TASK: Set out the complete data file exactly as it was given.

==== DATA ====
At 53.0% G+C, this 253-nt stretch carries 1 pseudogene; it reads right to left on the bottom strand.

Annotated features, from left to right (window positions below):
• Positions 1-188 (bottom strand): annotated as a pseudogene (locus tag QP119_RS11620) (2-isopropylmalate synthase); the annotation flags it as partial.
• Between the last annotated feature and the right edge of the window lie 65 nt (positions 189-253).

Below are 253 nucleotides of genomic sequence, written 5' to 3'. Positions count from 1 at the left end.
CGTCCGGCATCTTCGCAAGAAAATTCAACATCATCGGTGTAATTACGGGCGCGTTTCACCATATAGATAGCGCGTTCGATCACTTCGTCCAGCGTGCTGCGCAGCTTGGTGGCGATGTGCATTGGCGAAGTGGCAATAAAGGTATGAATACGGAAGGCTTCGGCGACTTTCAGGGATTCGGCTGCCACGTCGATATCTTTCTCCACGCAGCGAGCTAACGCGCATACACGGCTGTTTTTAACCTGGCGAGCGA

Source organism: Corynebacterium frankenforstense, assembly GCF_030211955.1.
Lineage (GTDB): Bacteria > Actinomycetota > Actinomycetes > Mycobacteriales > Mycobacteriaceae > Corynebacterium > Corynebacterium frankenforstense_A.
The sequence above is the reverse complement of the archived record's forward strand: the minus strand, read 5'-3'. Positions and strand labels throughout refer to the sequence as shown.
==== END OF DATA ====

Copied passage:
At 53.0% G+C, this 253-nt stretch carries 1 pseudogene; it reads right to left on the bottom strand.

Annotated features, from left to right (window positions below):
• Positions 1-188 (bottom strand): annotated as a pseudogene (locus tag QP119_RS11620) (2-isopropylmalate synthase); the annotation flags it as partial.
• Between the last annotated feature and the right edge of the window lie 65 nt (positions 189-253).

Below are 253 nucleotides of genomic sequence, written 5' to 3'. Positions count from 1 at the left end.
CGTCCGGCATCTTCGCAAGAAAATTCAACATCATCGGTGTAATTACGGGCGCGTTTCACCATATAGATAGCGCGTTCGATCACTTCGTCCAGCGTGCTGCGCAGCTTGGTGGCGATGTGCATTGGCGAAGTGGCAATAAAGGTATGAATACGGAAGGCTTCGGCGACTTTCAGGGATTCGGCTGCCACGTCGATATCTTTCTCCACGCAGCGAGCTAACGCGCATACACGGCTGTTTTTAACCTGGCGAGCGA

Source organism: Corynebacterium frankenforstense, assembly GCF_030211955.1.
Lineage (GTDB): Bacteria > Actinomycetota > Actinomycetes > Mycobacteriales > Mycobacteriaceae > Corynebacterium > Corynebacterium frankenforstense_A.
The sequence above is the reverse complement of the archived record's forward strand: the minus strand, read 5'-3'. Positions and strand labels throughout refer to the sequence as shown.